Lately, you feel like you just can’t connect with your spouse. Maybe he’s not listening to you, or maybe she’s lost interest in activities you used to enjoy together. You might fight a lot—or avoid communicating to minimize conflict. Perhaps you feel like the kids have monopolized your or your spouse’s time to the point that you aren’t getting quality time together anymore.
Whatever the case, lately, you’re feeling more and more disappointed in your relationship with your spouse. You’re lonely and discontent, and you’re wondering whether the two of you might be happier apart, rather than staying married and slogging through each day with things the way they are.
It’s upsetting and downright discouraging to go through seasons in your marriage where you and your spouse feel more like roommates than soulmates. The reality is that it’s totally normal to experience times in your life that feel this way, and there are a lot of possible reasons for it: a new baby, having small children at home, work-related stress, demanding or unusual schedules, health issues, caring for an aging parent, unresolved conflict, and more.
The good news is that you can absolutely overcome seasons of emotional disconnect in your marriage…and come out on the other side feeling closer than ever. The trick is getting over the hump, making it through the challenging days, and staying committed to each other. Today, we’ll show you three ways to overcome seasons of emotional distance in your marriage.
1. Realize every marriage has peaks and valleys
Even though the feeling of distance you’re experiencing with your spouse is incredibly disconcerting, rest assured it’s very common for couples to go through times in their marriage when they just don’t feel close. While that doesn’t make the experience any easier, it gives you the perspective you need to weather the storm until it passes.
We often make the mistake of thinking that how our marriage feels today is how it’s always going to feel. The truth is, love is always evolving; even if you feel some distance today, the dynamic between you could change for the better very quickly. It’s worth it to hold on, stick to the commitment you’ve made to one another, and work on getting your relationship back on track.
2. Tune in to how your spouse best connects
Sometimes when we’re feeling disconnected, it’s easy to get wrapped up in how we want our spouse to connect to us. What we tend to forget is that how we want to connect might not be something our spouse will respond to. You and your partner might simply speak different love languages, and it will be up to you to tune into their language and communicate in it in order to reignite that spark.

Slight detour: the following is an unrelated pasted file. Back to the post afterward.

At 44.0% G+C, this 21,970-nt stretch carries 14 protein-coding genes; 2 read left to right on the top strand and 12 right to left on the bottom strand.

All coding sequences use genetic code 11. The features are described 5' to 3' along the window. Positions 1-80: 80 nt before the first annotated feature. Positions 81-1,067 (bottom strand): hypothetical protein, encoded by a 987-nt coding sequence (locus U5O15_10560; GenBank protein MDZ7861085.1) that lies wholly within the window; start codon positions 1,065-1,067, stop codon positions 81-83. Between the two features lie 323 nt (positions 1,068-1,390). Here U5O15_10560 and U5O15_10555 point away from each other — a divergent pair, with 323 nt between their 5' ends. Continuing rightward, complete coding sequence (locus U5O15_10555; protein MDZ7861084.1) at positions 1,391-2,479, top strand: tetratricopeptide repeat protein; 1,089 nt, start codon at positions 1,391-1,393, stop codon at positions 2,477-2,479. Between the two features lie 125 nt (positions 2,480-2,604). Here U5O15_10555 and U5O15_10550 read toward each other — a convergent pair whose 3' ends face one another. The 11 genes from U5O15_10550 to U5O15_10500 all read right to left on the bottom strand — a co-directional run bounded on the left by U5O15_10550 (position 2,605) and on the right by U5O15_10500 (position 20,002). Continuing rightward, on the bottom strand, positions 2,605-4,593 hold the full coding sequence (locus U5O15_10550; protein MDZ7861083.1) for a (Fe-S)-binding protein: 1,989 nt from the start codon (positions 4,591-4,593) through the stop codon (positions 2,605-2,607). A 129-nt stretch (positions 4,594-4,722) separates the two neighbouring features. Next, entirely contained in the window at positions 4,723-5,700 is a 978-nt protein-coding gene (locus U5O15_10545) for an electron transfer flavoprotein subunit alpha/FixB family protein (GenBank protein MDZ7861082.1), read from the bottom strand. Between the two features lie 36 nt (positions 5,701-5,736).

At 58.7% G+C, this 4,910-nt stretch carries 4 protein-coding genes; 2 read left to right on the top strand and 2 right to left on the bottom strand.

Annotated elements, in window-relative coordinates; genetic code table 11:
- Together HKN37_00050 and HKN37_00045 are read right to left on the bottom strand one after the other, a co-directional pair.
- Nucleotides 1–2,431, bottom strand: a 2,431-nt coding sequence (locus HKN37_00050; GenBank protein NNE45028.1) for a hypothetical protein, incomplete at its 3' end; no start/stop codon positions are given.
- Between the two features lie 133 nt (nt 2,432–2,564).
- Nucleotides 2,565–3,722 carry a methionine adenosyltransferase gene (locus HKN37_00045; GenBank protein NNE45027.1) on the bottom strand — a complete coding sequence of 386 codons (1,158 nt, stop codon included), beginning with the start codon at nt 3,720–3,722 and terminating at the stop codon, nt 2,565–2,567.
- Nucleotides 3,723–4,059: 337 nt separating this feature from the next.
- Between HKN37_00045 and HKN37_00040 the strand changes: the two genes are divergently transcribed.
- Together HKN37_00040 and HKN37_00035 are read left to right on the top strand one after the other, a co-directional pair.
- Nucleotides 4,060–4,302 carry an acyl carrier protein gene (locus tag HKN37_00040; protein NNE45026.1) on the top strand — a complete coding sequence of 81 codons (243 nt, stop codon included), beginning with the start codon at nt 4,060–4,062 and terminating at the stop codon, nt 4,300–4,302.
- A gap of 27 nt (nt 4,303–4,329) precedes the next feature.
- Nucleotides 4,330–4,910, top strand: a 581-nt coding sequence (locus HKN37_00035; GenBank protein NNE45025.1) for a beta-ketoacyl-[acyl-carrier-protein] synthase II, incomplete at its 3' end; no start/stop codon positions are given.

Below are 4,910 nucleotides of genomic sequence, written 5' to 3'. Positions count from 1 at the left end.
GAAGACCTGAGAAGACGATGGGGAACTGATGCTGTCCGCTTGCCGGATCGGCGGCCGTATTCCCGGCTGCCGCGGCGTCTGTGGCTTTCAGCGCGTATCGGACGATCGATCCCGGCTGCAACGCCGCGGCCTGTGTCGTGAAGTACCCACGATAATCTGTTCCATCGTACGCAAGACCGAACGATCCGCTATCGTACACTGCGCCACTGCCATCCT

For example, women generally want to have deep, meaningful conversations in order to connect to their husbands. But in our experience, men tend to be less likely to respond well to their wives’ need for that conversation, especially during a season of disconnect. If you’re a wife who’s feeling lonely and wants to be closer to her husband, it may help for you to focus on joining your husband in shared activities. Men tend to respond well and feel more connected to their wives through shared activities, so go somewhere he enjoys going or participate in an activity that’s important to him, and you’ll be more likely to get connected with him again on a much deeper level.
Husbands, if you’re feeling disconnected from your wives, open yourselves up for genuine conversation. Your wife will be more receptive and responsive to you if you’re intentionally connecting with her in this way. Even if it’s way outside your comfort zone, offering this gift to your wife will go a long way toward restoring the intimacy you’ve been missing.
3. Get out of your head and take action
When we’re going through a “roommate season” where we feel disconnected from one another, we sometimes get lost in our own circular thought patterns about what we’re facing. But when we ruminate, we become immobilized. We get stuck in our own expectations of what we think closeness and emotional intimacy should look like, and that can blind us from what we really need to be doing in order to reconnect.
Take one step at a time, one day at a time. Even a small positive change in your marriage can make a tremendous difference in how you feel about your relationship. Hang on tight, keep meeting each other where you are, and you can come out on the other side of this as a stronger, happier couple.
Have you experienced periods of emotional distance in your marriage? How did you overcome them? What did you learn from those times? We’d love to hear from you in the comments.